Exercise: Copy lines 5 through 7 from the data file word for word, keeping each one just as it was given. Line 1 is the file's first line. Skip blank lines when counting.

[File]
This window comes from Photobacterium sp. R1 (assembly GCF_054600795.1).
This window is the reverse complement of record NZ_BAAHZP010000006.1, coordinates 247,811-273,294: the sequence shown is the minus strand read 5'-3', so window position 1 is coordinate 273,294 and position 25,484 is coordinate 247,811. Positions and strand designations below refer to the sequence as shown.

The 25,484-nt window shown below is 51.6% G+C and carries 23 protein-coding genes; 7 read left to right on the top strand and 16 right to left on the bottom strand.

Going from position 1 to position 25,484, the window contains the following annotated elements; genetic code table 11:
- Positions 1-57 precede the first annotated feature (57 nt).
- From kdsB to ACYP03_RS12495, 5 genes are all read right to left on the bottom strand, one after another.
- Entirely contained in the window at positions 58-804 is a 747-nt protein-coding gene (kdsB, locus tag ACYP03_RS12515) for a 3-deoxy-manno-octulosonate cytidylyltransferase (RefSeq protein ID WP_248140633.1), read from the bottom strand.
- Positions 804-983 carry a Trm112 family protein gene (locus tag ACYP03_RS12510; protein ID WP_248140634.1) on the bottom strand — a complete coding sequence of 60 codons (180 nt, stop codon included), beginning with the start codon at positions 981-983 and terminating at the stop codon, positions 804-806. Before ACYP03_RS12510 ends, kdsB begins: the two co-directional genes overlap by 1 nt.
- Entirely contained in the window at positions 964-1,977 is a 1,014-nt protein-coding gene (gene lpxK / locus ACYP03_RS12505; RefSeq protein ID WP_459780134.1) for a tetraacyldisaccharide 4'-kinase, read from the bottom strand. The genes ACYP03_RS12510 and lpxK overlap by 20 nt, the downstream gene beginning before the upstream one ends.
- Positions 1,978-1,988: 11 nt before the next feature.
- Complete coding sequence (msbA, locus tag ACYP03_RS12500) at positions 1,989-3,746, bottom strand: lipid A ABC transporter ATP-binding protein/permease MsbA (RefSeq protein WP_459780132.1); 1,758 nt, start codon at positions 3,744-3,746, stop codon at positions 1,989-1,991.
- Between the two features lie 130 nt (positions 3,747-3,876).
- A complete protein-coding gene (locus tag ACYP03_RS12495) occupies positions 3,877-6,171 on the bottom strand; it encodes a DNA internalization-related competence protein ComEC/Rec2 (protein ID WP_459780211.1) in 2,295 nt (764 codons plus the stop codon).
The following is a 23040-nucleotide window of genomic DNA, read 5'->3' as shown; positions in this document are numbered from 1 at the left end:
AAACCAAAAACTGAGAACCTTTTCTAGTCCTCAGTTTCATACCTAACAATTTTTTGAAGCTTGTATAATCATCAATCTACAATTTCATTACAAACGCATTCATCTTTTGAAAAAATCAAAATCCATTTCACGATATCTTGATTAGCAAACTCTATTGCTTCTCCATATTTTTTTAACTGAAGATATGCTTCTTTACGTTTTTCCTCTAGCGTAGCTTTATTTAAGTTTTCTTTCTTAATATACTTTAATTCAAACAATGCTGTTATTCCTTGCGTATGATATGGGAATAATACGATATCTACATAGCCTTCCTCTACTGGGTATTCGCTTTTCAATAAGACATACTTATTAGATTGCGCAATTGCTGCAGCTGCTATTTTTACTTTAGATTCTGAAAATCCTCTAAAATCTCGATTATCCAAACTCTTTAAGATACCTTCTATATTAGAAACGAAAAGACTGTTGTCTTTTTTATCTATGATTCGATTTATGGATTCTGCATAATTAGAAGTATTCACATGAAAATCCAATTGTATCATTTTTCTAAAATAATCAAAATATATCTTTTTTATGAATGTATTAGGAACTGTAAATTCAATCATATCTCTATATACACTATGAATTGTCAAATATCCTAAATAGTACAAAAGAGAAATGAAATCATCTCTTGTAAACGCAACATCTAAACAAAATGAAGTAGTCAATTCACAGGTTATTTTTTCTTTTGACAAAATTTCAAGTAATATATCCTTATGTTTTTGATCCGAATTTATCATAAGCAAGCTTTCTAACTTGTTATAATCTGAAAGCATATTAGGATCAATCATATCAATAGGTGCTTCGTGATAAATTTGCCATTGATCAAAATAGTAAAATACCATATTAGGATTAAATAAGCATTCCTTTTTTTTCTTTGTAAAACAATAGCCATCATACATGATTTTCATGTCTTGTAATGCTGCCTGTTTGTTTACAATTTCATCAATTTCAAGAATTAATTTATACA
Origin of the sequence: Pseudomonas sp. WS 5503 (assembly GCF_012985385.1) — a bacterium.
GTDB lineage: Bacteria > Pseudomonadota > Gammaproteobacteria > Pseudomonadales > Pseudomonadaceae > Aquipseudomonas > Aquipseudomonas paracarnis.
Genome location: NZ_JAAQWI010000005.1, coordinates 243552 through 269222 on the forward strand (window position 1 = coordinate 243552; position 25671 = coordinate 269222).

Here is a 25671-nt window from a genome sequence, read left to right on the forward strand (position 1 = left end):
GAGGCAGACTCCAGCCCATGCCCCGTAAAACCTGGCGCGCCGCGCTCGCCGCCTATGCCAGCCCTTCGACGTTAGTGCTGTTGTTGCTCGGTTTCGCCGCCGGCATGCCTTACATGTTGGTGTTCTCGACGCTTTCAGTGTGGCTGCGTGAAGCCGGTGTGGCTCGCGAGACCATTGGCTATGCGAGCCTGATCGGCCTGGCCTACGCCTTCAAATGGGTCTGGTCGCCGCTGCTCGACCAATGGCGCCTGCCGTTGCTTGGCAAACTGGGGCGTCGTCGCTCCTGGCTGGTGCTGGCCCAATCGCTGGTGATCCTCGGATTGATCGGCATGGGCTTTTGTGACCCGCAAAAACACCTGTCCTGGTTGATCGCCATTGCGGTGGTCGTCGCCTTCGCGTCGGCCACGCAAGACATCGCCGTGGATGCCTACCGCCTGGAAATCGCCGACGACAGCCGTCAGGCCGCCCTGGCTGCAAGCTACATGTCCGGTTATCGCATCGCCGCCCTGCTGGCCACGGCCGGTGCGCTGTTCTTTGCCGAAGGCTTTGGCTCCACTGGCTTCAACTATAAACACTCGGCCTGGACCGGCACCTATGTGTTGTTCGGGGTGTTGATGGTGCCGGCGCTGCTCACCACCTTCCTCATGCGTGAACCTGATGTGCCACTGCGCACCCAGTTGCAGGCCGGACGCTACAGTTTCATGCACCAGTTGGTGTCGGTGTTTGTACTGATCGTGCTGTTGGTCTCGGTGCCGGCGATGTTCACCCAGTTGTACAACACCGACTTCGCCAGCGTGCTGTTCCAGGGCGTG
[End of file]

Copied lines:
- Positions 1-57 precede the first annotated feature (57 nt).
- From kdsB to ACYP03_RS12495, 5 genes are all read right to left on the bottom strand, one after another.
- Entirely contained in the window at positions 58-804 is a 747-nt protein-coding gene (kdsB, locus tag ACYP03_RS12515) for a 3-deoxy-manno-octulosonate cytidylyltransferase (RefSeq protein ID WP_248140633.1), read from the bottom strand.